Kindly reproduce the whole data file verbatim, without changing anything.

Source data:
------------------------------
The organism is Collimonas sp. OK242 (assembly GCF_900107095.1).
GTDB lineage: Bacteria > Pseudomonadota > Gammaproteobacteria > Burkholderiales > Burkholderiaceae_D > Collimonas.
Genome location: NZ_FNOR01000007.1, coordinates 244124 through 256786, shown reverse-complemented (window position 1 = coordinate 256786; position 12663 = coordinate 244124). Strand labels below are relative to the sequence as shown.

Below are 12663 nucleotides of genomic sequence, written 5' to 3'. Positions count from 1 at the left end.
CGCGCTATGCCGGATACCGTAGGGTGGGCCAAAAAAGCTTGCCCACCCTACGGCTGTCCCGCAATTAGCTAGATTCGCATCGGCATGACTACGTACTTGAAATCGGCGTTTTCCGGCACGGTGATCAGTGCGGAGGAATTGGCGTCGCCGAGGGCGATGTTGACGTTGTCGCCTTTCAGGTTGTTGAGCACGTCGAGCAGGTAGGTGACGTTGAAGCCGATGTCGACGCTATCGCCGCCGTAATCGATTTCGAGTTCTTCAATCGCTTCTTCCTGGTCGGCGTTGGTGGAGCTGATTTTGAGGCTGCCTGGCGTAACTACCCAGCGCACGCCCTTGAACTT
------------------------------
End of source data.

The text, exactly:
The organism is Collimonas sp. OK242 (assembly GCF_900107095.1).
GTDB lineage: Bacteria > Pseudomonadota > Gammaproteobacteria > Burkholderiales > Burkholderiaceae_D > Collimonas.
Genome location: NZ_FNOR01000007.1, coordinates 244124 through 256786, shown reverse-complemented (window position 1 = coordinate 256786; position 12663 = coordinate 244124). Strand labels below are relative to the sequence as shown.

Below are 12663 nucleotides of genomic sequence, written 5' to 3'. Positions count from 1 at the left end.
CGCGCTATGCCGGATACCGTAGGGTGGGCCAAAAAAGCTTGCCCACCCTACGGCTGTCCCGCAATTAGCTAGATTCGCATCGGCATGACTACGTACTTGAAATCGGCGTTTTCCGGCACGGTGATCAGTGCGGAGGAATTGGCGTCGCCGAGGGCGATGTTGACGTTGTCGCCTTTCAGGTTGTTGAGCACGTCGAGCAGGTAGGTGACGTTGAAGCCGATGTCGACGCTATCGCCGCCGTAATCGATTTCGAGTTCTTCAATCGCTTCTTCCTGGTCGGCGTTGGTGGAGCTGATTTTGAGGCTGCCTGGCGTAACTACCCAGCGCACGCCCTTGAACTT